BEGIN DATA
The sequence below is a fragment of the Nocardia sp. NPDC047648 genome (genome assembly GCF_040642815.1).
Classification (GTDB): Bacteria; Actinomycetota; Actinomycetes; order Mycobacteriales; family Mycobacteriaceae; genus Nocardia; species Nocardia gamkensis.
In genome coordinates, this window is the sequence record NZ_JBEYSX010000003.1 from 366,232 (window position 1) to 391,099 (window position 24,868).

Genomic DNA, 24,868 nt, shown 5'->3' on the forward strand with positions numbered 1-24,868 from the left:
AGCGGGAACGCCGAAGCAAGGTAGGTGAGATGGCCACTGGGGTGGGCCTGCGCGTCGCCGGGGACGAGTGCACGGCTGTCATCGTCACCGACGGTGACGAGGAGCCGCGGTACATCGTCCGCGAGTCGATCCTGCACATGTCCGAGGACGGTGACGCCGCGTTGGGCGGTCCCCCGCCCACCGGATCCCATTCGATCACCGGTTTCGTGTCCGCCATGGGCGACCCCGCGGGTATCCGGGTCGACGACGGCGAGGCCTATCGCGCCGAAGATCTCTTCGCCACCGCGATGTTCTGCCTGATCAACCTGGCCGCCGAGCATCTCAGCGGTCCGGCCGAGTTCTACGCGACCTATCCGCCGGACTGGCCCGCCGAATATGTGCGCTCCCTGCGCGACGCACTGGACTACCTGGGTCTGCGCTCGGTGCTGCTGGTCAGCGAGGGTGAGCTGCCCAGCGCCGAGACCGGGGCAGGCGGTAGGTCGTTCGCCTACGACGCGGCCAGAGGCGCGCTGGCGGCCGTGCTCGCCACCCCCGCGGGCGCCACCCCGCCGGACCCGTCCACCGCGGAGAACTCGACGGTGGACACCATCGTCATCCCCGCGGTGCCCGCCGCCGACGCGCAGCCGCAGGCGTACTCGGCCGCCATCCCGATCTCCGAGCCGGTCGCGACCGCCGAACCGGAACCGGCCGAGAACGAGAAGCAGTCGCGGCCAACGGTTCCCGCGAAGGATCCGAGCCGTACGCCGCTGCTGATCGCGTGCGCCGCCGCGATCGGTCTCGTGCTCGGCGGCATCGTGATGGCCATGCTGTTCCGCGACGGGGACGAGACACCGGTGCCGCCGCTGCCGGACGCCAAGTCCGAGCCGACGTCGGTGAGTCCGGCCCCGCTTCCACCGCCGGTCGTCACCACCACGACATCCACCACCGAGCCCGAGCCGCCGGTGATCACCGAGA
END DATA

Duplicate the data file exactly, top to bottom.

The sequence below is a fragment of the Nocardia sp. NPDC047648 genome (genome assembly GCF_040642815.1).
Classification (GTDB): Bacteria; Actinomycetota; Actinomycetes; order Mycobacteriales; family Mycobacteriaceae; genus Nocardia; species Nocardia gamkensis.
In genome coordinates, this window is the sequence record NZ_JBEYSX010000003.1 from 366,232 (window position 1) to 391,099 (window position 24,868).

Genomic DNA, 24,868 nt, shown 5'->3' on the forward strand with positions numbered 1-24,868 from the left:
AGCGGGAACGCCGAAGCAAGGTAGGTGAGATGGCCACTGGGGTGGGCCTGCGCGTCGCCGGGGACGAGTGCACGGCTGTCATCGTCACCGACGGTGACGAGGAGCCGCGGTACATCGTCCGCGAGTCGATCCTGCACATGTCCGAGGACGGTGACGCCGCGTTGGGCGGTCCCCCGCCCACCGGATCCCATTCGATCACCGGTTTCGTGTCCGCCATGGGCGACCCCGCGGGTATCCGGGTCGACGACGGCGAGGCCTATCGCGCCGAAGATCTCTTCGCCACCGCGATGTTCTGCCTGATCAACCTGGCCGCCGAGCATCTCAGCGGTCCGGCCGAGTTCTACGCGACCTATCCGCCGGACTGGCCCGCCGAATATGTGCGCTCCCTGCGCGACGCACTGGACTACCTGGGTCTGCGCTCGGTGCTGCTGGTCAGCGAGGGTGAGCTGCCCAGCGCCGAGACCGGGGCAGGCGGTAGGTCGTTCGCCTACGACGCGGCCAGAGGCGCGCTGGCGGCCGTGCTCGCCACCCCCGCGGGCGCCACCCCGCCGGACCCGTCCACCGCGGAGAACTCGACGGTGGACACCATCGTCATCCCCGCGGTGCCCGCCGCCGACGCGCAGCCGCAGGCGTACTCGGCCGCCATCCCGATCTCCGAGCCGGTCGCGACCGCCGAACCGGAACCGGCCGAGAACGAGAAGCAGTCGCGGCCAACGGTTCCCGCGAAGGATCCGAGCCGTACGCCGCTGCTGATCGCGTGCGCCGCCGCGATCGGTCTCGTGCTCGGCGGCATCGTGATGGCCATGCTGTTCCGCGACGGGGACGAGACACCGGTGCCGCCGCTGCCGGACGCCAAGTCCGAGCCGACGTCGGTGAGTCCGGCCCCGCTTCCACCGCCGGTCGTCACCACCACGACATCCACCACCGAGCCCGAGCCGCCGGTGATCACCGAGA